As much as I enjoy taking photos, especially of my family to scrapbook and reminisce over time and time again, once in awhile I like to be in those photos. But the older I get, the fewer photogenic opportunities there are for me…or so I think…because the roadblock is usually me.
Like most little girls, I wanted to be a beautiful “princess-bride-ballerina”. I wanted the long flowing locks of hair, the perfect white teeth, the glamorous (and poofy) dresses, and the diamond tiaras. I’d be lying if I said I didn’t want those things now too. But when I see myself in photos or my reflection on storefront windows, I cringe a little. Ridiculous, you say! But even as you are saying it, are you applying it to yourself as well? Can you see the amazing beauty in those around you, but obsess forever on your own (perceived) imperfections?
This weekend, I spent time with my Mom flipping through a few albums of old pictures…really old pictures. I even met my great-great-great-grandparents on my Dad’s side, a side I really haven’t met before. There were pictures of my great-grandmother, who I never met, arm in arm with her sister, who was a little old lady by the time I met her. They were young and full of joy, and I caught myself smiling back at them. And yesterday…yesterday I looked at recent photos a church family shared with me. The photos were stunning, but also bittersweet because the oldest boy (not much older than my Little Guy) has been fighting cancer. We have seen God work miracles in his body, and his heart. His faith makes my own seem incredibly small; he is such an inspiration. This is probably his last summer with his family, and these photos of him laughing and hugging, tussling with his brother, kissing his baby sister, climbing in the playground – these photos, these mini “moments captured in time”, will be indescribably precious one day.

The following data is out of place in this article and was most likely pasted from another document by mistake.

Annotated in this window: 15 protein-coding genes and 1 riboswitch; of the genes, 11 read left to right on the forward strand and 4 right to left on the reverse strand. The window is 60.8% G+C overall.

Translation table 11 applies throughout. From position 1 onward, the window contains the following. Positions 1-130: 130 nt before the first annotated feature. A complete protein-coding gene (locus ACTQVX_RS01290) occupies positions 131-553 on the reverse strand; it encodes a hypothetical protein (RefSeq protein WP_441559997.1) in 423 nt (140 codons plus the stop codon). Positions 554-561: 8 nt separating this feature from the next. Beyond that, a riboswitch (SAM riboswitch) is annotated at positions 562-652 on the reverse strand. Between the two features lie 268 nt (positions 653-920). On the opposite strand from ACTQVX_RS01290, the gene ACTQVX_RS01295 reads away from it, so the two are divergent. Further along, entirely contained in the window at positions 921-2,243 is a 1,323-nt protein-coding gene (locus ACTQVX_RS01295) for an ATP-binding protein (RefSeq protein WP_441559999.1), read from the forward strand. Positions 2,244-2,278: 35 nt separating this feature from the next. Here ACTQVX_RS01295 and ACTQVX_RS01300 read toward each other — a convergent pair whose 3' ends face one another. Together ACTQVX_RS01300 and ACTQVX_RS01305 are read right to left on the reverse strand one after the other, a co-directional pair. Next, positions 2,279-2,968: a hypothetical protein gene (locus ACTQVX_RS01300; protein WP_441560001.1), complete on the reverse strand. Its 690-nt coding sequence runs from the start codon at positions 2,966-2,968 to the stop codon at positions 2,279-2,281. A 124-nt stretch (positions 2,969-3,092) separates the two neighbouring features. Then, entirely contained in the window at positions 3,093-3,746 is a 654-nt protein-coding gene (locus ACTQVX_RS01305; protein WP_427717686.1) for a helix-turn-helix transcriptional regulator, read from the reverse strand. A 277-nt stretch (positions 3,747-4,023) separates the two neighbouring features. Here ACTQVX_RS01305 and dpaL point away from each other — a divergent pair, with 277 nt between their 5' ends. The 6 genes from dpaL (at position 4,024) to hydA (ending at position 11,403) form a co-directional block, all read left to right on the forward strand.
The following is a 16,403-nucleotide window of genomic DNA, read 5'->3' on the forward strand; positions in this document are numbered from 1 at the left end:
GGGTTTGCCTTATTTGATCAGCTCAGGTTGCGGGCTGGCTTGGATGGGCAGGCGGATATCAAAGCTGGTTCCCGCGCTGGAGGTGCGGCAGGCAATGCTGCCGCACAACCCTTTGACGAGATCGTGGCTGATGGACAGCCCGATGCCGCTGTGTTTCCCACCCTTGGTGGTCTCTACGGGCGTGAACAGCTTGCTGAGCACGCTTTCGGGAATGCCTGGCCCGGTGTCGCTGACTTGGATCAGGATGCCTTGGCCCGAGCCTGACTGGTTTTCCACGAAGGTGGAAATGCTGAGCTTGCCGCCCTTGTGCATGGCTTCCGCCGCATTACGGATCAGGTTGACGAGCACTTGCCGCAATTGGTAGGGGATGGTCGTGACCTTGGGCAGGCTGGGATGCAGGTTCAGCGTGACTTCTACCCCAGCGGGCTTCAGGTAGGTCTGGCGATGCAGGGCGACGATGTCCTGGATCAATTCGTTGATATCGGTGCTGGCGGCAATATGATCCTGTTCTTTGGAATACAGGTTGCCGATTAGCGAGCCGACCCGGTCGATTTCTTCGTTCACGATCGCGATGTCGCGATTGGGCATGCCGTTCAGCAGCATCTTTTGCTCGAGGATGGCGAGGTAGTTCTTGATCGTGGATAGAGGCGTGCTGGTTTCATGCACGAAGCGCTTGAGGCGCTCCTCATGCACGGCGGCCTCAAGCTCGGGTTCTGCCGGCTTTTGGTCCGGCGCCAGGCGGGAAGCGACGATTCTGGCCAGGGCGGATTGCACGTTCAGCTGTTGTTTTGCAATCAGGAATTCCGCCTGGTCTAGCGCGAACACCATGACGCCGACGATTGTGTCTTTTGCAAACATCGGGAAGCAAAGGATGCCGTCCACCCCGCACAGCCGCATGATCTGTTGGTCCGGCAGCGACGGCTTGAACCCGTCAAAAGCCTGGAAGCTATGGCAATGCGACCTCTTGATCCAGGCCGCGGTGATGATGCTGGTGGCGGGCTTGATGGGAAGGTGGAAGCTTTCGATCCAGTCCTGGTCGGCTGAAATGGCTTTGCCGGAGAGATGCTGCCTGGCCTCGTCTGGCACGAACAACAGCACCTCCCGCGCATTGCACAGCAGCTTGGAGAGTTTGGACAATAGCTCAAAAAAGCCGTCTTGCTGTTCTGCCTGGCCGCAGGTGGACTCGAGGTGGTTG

The group, GreenDay sang : “So take the photographs, and still frames in your mind. Hang it on a shelf in good health and good time.” Maybe it’s time to do more than make memories. Maybe it’s time to set aside our vanity long enough to capture moments for our families. They may laugh at our fashion sense or note how time changes our physical forms. But they may also remember and share the stories that go with the picture (like the one of my great-grandmother crying because her sister got to sit on Mommy’s lap instead of her). They may search our faces to see if they can recognize a piece of themselves in the reflections. Will my sons want pictures of our family as we are now, to show his children some day? Will my great-great grandchild want to see if we have the same eyes or the same smile? Could these photos that I carefully dissect and tear apart, every wrinkle and every roll, be indescribably precious to someone tomorrow…or some day? After all, each moment only lasts one heartbeat at a time – we don’t know what may come to pass in our immediate or distant future.
I certainly want to be remembered for laughing and loving, for spending time with my family, and for finding joy in every season of life God grants me…
“Another turning point, a fork stuck in the road
Time grabs you by the wrist, directs you where to go
So make the best of this test, and don’t ask why
It’s not a question, but a lesson learned in time
It’s something unpredictable, but in the end is right,
I hope you had the time of your life.”
OK, I admit…I probably shouldn’t document every moment…but I certainly had fun! 😉